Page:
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I'm developing a data analysis worker in python using numpy and pandas. I will deploy lots of these workers so I want to keep it lightweight.

I tried checking with this code:

import logging
import resource
logging.basicConfig(level=logging.DEBUG)

def printmemory(msg):
    currentmemory = resource.getrusage(resource.RUSAGE_SELF).ru_maxrss
    logging.debug(msg+': total memory:%r Mb' % (int(currentmemory)/1000000.))

printmemory('begin')

#from numpy import array, nan, mean, std, sqrt, square
import numpy  as np
printmemory('numpy')

import pandas  as pd
printmemory('numpy')

and I found out that simply loading them to memory will make my worker pretty heavy. Is there a way to reduce the memory footprint of numpy and pandas?

Otherwise, any suggestion on a better solution?

share|improve this question
2  
You can reduce it a bit by only importing the methods and classes you need from each library. EG. if I'm only using pandas DataFrame, then instead of "import pandas" use "from pandas import DataFrame". –  Ryan G Jan 22 '14 at 19:07
    
why do you give msg as argument, while you dont do anything with it? –  usethedeathstar Jan 23 '14 at 13:23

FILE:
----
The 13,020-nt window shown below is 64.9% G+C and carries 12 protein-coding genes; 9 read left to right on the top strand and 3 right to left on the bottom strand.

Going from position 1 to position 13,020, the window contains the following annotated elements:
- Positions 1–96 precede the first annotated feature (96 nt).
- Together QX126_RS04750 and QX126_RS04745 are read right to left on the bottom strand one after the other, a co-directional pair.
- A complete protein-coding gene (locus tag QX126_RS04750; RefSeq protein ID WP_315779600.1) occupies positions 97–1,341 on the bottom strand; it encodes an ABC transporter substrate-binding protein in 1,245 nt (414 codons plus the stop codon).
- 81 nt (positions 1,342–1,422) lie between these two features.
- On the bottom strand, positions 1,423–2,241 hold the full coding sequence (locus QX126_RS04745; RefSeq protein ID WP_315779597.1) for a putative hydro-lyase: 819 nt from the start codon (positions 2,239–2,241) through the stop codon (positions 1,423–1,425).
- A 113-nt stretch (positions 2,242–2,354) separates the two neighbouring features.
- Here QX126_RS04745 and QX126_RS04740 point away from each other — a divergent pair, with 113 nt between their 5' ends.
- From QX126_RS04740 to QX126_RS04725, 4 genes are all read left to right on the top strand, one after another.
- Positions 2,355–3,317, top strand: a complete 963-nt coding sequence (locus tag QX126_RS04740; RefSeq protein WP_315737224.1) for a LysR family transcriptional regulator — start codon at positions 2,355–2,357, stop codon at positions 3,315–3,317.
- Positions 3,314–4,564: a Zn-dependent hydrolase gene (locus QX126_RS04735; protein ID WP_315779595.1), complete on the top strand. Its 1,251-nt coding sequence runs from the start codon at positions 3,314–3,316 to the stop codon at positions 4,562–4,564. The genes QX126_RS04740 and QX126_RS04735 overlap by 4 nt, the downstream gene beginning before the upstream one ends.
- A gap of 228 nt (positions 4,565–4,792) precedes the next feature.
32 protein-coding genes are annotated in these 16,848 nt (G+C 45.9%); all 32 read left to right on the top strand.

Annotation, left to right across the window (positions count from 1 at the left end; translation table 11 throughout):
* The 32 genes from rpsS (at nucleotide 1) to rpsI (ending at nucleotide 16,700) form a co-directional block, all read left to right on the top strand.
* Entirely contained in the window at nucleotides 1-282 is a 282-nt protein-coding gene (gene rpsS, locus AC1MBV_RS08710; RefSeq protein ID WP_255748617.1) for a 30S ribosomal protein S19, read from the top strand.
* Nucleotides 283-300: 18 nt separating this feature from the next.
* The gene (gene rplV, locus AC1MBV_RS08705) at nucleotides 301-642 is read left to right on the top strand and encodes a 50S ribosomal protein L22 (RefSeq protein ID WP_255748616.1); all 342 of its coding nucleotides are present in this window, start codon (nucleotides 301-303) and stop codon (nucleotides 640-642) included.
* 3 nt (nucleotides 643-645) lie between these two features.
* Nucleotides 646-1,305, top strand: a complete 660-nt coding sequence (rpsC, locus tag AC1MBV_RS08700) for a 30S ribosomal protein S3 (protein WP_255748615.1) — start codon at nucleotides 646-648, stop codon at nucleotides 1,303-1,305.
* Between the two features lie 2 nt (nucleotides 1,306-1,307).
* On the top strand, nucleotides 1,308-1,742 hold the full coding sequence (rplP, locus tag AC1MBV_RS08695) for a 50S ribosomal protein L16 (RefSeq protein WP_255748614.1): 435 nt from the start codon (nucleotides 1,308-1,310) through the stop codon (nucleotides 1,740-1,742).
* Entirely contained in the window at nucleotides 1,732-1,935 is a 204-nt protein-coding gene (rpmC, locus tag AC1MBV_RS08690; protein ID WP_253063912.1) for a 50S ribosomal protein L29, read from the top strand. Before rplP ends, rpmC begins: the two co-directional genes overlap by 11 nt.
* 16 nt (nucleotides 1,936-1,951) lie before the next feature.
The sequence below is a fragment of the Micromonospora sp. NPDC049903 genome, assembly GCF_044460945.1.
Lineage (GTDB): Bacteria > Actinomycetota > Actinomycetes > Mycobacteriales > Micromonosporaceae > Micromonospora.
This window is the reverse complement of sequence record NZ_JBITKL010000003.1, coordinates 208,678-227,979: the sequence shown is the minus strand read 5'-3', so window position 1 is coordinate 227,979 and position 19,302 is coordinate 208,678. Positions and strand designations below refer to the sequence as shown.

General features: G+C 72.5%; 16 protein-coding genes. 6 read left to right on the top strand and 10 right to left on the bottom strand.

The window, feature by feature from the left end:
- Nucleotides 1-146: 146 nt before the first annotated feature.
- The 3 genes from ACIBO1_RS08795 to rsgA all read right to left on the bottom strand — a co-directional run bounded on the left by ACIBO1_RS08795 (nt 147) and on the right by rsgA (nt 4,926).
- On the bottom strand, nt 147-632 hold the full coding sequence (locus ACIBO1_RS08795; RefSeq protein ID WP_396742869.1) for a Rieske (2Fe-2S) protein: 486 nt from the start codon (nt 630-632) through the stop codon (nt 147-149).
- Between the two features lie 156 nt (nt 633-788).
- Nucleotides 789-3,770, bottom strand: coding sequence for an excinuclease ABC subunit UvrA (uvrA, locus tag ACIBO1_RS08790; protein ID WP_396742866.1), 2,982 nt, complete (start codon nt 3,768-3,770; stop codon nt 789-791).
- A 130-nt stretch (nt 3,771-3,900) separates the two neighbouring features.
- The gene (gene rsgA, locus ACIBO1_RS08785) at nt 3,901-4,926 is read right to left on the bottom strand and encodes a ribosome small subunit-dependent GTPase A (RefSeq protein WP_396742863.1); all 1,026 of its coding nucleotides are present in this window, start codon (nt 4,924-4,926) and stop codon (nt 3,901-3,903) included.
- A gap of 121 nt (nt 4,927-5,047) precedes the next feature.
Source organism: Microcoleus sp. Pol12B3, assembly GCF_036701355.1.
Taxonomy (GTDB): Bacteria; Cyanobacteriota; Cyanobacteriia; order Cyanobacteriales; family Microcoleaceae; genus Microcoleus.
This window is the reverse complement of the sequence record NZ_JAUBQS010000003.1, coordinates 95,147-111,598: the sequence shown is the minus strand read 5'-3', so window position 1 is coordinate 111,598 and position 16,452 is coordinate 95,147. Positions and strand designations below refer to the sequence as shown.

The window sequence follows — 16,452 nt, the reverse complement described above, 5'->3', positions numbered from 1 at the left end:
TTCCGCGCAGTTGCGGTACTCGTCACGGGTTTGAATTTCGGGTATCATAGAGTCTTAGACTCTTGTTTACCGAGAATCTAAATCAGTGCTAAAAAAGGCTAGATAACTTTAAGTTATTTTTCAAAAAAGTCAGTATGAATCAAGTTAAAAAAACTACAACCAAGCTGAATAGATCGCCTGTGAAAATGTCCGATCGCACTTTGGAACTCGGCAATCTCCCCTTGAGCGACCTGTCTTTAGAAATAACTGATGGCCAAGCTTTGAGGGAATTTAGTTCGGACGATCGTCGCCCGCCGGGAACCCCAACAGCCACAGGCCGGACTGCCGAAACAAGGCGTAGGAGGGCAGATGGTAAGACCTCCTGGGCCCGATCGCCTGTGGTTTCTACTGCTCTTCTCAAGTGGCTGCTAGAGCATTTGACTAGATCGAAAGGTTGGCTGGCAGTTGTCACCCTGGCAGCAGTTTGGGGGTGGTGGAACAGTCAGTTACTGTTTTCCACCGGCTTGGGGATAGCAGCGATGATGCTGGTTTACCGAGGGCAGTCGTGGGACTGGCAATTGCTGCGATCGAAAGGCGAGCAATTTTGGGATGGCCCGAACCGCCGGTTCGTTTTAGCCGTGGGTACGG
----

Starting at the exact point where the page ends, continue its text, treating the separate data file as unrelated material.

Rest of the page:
Edited. It was a copy/paste from a previous edit. @RyanG As you can see there's a commented line that does exactly that, but it didn't seem to affect memory usage at all... –  Fra Jan 23 '14 at 20:21
    
Then there is no way to reduce the memory usage if the select methods/classes are also importing the entire library/other libraries as well. The only option you may have is to setup your data structures to be light weight so each worker isn't boated by redundant copies of the same data or excessive amounts of data which might be better off split across different workers. Of course this will depend on your environment. If you have more cores then more smaller workers will make sense, but if you have a high amount of memory, then bulking wouldn't hurt. –  Ryan G Jan 27 '14 at 15:45
4  
I think with a modern computer with reasonable ram loading the entire numpy library along with pandas should be the least of your concerns. I guess if you really want to make it more lightweight, you need to think about how to get only the data into the ram you are actually using. I've heard that pytables are actually really good at that although I've not worked with those myself. If you "just" want to make use of parralelization you might want to look into Cython where you can use the "prange" that will parallelize your loops and it will give you C-speed. –  Magellan88 Feb 4 '14 at 21:01

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